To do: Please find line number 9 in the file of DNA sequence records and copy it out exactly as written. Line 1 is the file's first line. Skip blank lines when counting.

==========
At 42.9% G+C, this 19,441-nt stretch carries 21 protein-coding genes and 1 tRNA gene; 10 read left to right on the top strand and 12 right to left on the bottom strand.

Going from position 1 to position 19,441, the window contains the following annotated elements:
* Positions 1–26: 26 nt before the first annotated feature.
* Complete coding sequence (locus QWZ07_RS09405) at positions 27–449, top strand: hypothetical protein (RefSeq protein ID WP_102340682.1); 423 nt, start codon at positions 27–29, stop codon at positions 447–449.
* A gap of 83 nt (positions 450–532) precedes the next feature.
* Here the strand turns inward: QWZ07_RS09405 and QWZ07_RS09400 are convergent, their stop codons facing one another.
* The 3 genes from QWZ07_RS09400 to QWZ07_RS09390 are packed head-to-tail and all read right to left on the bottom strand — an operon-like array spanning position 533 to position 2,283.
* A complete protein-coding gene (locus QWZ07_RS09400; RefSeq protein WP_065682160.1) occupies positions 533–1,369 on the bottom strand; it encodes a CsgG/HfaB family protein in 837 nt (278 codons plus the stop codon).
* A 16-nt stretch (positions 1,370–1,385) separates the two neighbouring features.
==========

* A 16-nt stretch (positions 1,370–1,385) separates the two neighbouring features.